Dr. Amarilis Iscold, for a wealth of detail and advice—and periodic rolling on the floor with laughter—regarding the medical scenes. Any liberties taken or mistakes made are entirely mine.
Dr. Doug Hamilton, for expert testimony on dentistry, and what one could or could not do with a pair of forceps, a bottle of whisky, and an equine tooth-file.
Dr. David Blacklidge, for helpful advice on the manufacture, use, and dangers of ether.
Dr. William Reed and Dr. Amy Silverthorn, for keeping me breathing through the pollen season so I could finish this book.
Laura Bailey, for expert commentary—with drawings, no less—on period clothing, and in particular, for the useful suggestion of stabbing someone with a corset-busk.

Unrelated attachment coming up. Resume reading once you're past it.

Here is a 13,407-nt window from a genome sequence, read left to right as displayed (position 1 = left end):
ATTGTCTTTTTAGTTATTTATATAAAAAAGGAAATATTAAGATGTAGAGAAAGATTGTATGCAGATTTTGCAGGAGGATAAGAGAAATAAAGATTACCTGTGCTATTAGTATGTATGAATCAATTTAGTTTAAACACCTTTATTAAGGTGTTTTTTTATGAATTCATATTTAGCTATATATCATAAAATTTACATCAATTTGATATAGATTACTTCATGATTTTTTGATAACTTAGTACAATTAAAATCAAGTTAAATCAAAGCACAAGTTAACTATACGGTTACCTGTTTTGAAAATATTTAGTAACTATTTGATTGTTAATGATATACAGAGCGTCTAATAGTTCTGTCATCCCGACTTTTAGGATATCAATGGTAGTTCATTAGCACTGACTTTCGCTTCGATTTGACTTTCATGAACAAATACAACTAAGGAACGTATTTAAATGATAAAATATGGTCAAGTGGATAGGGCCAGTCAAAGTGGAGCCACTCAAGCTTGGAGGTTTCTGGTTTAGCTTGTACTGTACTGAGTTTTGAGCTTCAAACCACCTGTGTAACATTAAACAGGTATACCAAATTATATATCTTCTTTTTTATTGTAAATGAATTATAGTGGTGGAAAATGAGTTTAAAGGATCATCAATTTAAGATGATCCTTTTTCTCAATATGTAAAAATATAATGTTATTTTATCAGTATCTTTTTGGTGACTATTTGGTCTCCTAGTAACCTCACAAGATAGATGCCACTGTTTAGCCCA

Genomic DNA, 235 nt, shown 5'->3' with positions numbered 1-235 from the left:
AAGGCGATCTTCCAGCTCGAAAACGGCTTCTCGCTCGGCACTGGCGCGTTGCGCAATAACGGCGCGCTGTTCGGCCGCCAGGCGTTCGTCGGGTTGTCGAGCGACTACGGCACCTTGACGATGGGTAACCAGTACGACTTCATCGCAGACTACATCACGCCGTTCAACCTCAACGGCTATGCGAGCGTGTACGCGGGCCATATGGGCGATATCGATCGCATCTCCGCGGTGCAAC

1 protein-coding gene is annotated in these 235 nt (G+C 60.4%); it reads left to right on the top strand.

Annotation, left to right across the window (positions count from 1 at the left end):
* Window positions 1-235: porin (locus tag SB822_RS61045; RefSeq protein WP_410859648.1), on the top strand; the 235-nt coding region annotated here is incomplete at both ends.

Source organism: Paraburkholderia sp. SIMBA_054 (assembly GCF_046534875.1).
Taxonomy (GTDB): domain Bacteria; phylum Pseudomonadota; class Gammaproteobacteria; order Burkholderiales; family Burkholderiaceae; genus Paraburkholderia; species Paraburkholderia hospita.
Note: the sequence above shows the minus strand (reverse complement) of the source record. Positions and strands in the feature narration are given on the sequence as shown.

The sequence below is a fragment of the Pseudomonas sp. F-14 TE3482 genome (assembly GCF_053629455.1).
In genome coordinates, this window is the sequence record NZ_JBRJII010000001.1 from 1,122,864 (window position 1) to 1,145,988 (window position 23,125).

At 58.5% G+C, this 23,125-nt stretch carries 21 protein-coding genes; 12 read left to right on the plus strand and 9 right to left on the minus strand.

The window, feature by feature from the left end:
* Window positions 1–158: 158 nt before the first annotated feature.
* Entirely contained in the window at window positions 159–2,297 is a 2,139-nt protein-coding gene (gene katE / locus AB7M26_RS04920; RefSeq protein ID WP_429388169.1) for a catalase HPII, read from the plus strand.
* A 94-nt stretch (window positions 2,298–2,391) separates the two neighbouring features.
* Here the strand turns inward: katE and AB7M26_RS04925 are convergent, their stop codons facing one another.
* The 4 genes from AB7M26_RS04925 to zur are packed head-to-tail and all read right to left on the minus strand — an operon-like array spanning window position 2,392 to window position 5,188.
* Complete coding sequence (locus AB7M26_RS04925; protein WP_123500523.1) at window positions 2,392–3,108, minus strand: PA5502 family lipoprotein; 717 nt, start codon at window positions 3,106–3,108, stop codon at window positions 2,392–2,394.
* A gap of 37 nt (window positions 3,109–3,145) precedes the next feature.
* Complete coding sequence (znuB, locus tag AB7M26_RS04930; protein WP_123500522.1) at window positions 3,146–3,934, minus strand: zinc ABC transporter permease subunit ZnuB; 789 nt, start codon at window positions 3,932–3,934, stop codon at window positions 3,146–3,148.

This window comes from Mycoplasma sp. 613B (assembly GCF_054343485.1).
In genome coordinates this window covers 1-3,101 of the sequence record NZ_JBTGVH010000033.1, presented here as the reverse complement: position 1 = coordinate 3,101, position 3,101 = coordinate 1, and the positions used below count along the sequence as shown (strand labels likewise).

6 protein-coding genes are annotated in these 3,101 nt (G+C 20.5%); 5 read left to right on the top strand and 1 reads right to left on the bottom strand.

Christiane Schreiter, to whose detective skills (and the goodwill of the librarians of the Braunschweig Library) we owe the German version of Paul Revere’s ride.
The Reverend Jay McMillan, for a wealth of fascinating and useful information regarding the Presbyterian church in Colonial America—and to Becky Morgan, for introducing me to the Reverend Jay, and to Amy Jones, for information on Presbyterian doctrine.
Rafe Steinberg, for information on times, tides, and general seafaring issues—particularly the helpful information that the tide turns every twelve hours. Any mistakes in this regard are definitely mine. And if the tide did not turn at 5A.M. on July 10
, 1776, I don’t want to hear about it.
My assistant Susan Butler, for dealing with ten million sticky-notes, photo-copying three copies of a 2500-page manuscript, and FedExing it all over the landscape in a competent and timely fashion.